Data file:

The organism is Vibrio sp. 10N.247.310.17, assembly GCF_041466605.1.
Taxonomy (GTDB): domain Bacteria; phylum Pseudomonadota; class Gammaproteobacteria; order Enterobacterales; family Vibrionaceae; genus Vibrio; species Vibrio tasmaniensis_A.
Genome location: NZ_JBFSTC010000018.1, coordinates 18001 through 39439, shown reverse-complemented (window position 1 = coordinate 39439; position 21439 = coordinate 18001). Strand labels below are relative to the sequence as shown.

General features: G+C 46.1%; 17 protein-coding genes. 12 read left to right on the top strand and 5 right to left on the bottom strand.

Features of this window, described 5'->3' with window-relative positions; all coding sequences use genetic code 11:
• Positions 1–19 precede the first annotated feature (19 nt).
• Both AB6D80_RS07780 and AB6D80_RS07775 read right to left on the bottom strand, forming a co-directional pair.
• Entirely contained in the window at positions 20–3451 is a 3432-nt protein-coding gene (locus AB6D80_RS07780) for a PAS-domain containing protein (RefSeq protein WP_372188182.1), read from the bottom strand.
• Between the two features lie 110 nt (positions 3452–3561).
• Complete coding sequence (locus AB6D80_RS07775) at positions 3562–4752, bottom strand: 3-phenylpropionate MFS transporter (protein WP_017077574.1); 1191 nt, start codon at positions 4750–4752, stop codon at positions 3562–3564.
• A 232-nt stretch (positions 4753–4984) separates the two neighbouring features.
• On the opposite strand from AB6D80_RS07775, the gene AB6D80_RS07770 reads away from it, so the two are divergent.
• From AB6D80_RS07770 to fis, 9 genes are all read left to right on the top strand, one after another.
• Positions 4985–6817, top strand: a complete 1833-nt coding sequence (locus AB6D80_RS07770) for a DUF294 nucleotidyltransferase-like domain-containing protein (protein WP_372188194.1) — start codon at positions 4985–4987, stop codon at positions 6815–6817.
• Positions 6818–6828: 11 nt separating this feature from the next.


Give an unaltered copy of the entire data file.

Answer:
The organism is Vibrio sp. 10N.247.310.17, assembly GCF_041466605.1.
Taxonomy (GTDB): domain Bacteria; phylum Pseudomonadota; class Gammaproteobacteria; order Enterobacterales; family Vibrionaceae; genus Vibrio; species Vibrio tasmaniensis_A.
Genome location: NZ_JBFSTC010000018.1, coordinates 18001 through 39439, shown reverse-complemented (window position 1 = coordinate 39439; position 21439 = coordinate 18001). Strand labels below are relative to the sequence as shown.

General features: G+C 46.1%; 17 protein-coding genes. 12 read left to right on the top strand and 5 right to left on the bottom strand.

Features of this window, described 5'->3' with window-relative positions; all coding sequences use genetic code 11:
• Positions 1–19 precede the first annotated feature (19 nt).
• Both AB6D80_RS07780 and AB6D80_RS07775 read right to left on the bottom strand, forming a co-directional pair.
• Entirely contained in the window at positions 20–3451 is a 3432-nt protein-coding gene (locus AB6D80_RS07780) for a PAS-domain containing protein (RefSeq protein WP_372188182.1), read from the bottom strand.
• Between the two features lie 110 nt (positions 3452–3561).
• Complete coding sequence (locus AB6D80_RS07775) at positions 3562–4752, bottom strand: 3-phenylpropionate MFS transporter (protein WP_017077574.1); 1191 nt, start codon at positions 4750–4752, stop codon at positions 3562–3564.
• A 232-nt stretch (positions 4753–4984) separates the two neighbouring features.
• On the opposite strand from AB6D80_RS07775, the gene AB6D80_RS07770 reads away from it, so the two are divergent.
• From AB6D80_RS07770 to fis, 9 genes are all read left to right on the top strand, one after another.
• Positions 4985–6817, top strand: a complete 1833-nt coding sequence (locus AB6D80_RS07770) for a DUF294 nucleotidyltransferase-like domain-containing protein (protein WP_372188194.1) — start codon at positions 4985–4987, stop codon at positions 6815–6817.
• Positions 6818–6828: 11 nt separating this feature from the next.